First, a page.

(3) the start of the Krta Yuga.
In the early fifth century when Gupta period astronomers made these very same calculations, they must have discovered something very odd. According to these numbers, a Krta Yuga had started approximately twenty-three centuries prior to them. This clearly could not be the case because it was firmly established that “this” was the Kali Yuga.
Where could there be an error? The text cannot be incorrect and neither were the calculations so the only room for error was in the interpretation of the text. I propose that this was one of the reasons the use of divine years was popularized. Using divine years, the length of the Kali Yuga is 432,000, and this added to 3102 BCE yields 428,899 CE. Using this new interpretation, it was shown that they were not living in a new KÎta Yuga, but were still in just the sandhi period of the current Kali Yuga (the sandhi period lasts until 32,899 CE). Assuming that today is February 18, 2003, this Kali Yuga has an age of 5,104 years with 426,896 years remaining. While this is depressing because it shows there is a long way until the next KÎta Yuga, it was an easier number to believe because it proved yuganta had not taken place. Knowing that start of the Kali Yuga, it is possible to find the age of the mahayuga:
k = 432,000
The manvantara corresponds to the age of man and as calculated, it started roughly 120 million years ago. This is in sharp contrast with popular science where it is generally accepted that modern man (Homo Sapiens) evolved 100 thousand years ago.
During a day of Brahma, he wakes up creates the universe and when he sleeps at night, the universe is dissolved. Therefore a day of Brahma equals the age of the universe. As calculated earlier, the current age of the day of Brahma is around 2 billion years. This is also off from popular science, which dates the start of the universe as 15 billion years ago.
The fourth calculation made, the age of Brahma has no clear counterpart. Before the Big Bang occurred, it is theorized by Carl Sagan that “all the matter and energy in the universe was concentrated at extremely high density – a kind of cosmic egg ... the entire universe, matter and energy and the space they fill occupied a very small volume.” Perhaps when our universe is in this egg it can be likened to when Brahma is asleep and when he wakes up, the egg is cracked open and the universe is created.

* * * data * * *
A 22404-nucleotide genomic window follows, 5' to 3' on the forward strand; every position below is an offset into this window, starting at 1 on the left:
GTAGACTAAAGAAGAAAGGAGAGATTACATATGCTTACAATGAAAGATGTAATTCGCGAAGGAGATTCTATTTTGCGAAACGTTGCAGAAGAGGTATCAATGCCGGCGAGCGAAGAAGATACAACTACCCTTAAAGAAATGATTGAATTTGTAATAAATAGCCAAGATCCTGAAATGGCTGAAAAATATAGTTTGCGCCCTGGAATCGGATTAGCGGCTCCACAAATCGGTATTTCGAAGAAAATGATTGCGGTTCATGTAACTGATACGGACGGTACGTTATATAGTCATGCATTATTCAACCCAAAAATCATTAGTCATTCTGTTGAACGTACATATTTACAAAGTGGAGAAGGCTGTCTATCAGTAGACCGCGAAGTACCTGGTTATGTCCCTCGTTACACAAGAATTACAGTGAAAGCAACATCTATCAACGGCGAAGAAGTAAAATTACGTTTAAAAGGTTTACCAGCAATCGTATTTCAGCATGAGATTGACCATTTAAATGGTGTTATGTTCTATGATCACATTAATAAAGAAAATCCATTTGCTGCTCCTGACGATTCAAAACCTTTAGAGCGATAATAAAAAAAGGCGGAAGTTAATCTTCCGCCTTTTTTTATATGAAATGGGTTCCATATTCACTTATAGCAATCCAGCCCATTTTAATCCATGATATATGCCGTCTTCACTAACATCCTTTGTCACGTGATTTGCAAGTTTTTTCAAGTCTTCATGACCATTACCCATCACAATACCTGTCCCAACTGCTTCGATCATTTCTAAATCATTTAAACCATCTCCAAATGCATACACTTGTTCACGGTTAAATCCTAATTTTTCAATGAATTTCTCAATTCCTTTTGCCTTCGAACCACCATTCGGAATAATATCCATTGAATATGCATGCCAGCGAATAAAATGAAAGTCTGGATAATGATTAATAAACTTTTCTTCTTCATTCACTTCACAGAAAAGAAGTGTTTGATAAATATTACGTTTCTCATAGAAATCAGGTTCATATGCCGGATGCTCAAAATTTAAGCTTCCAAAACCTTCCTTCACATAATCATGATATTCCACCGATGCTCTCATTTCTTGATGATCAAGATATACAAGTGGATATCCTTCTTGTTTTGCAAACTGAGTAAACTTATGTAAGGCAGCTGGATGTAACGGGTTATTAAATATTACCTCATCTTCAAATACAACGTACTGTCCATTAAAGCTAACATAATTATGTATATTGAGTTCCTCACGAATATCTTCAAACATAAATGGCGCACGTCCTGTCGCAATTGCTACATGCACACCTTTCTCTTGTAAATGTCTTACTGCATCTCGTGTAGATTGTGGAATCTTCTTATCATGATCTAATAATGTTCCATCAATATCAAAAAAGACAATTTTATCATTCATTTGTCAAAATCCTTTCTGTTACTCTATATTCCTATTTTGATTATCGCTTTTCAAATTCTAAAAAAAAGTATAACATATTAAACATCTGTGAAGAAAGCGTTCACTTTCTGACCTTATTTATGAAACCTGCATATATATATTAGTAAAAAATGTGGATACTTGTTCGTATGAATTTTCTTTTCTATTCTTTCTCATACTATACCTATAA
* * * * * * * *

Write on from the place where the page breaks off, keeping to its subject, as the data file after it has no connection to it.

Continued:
The point of these connections must be understood. It would be ridiculous to look at all these numbers and think they mean more than they do. Man was not created 120 million years ago, nor was the universe created 1.9 billion years ago. Then what is the significance of working out these numbers? By analyzing the numbers from different calculations, it is possible to find how the myths were formed and how they relate to each other. But more importantly, these calculations offer perspective. We believe we know everything. Our science tells us when monkeys became men, it tells us how all energy was created from a single point, and it tells us this with such great certainty. There are many careful equations and practices to find this information. But looking back at the ancient astronomers, their tools were incredibly precise as well. They must have felt with great certainty that their conclusions were correct because all the numbers supported them, yet all that they believed is now considered incorrect. Chapter 8, Verse 17 of the Bhagvadgita:
Sahasrayugaparyantam ahar yad Brahmano viduÒ Ratrim yugasahastrantaÑ te ‘horatravido janaÒ
Those who know the day of Brahma, Which is of duration of a thousand mahayugas And the night which is also of a thousand mahayugas They know day and night.
Perhaps knowing the day of Brahma does not mean knowledge of the durations of periods, but of the fact that time is constantly being cooked, and that whatever one may know now may not exist tomorrow.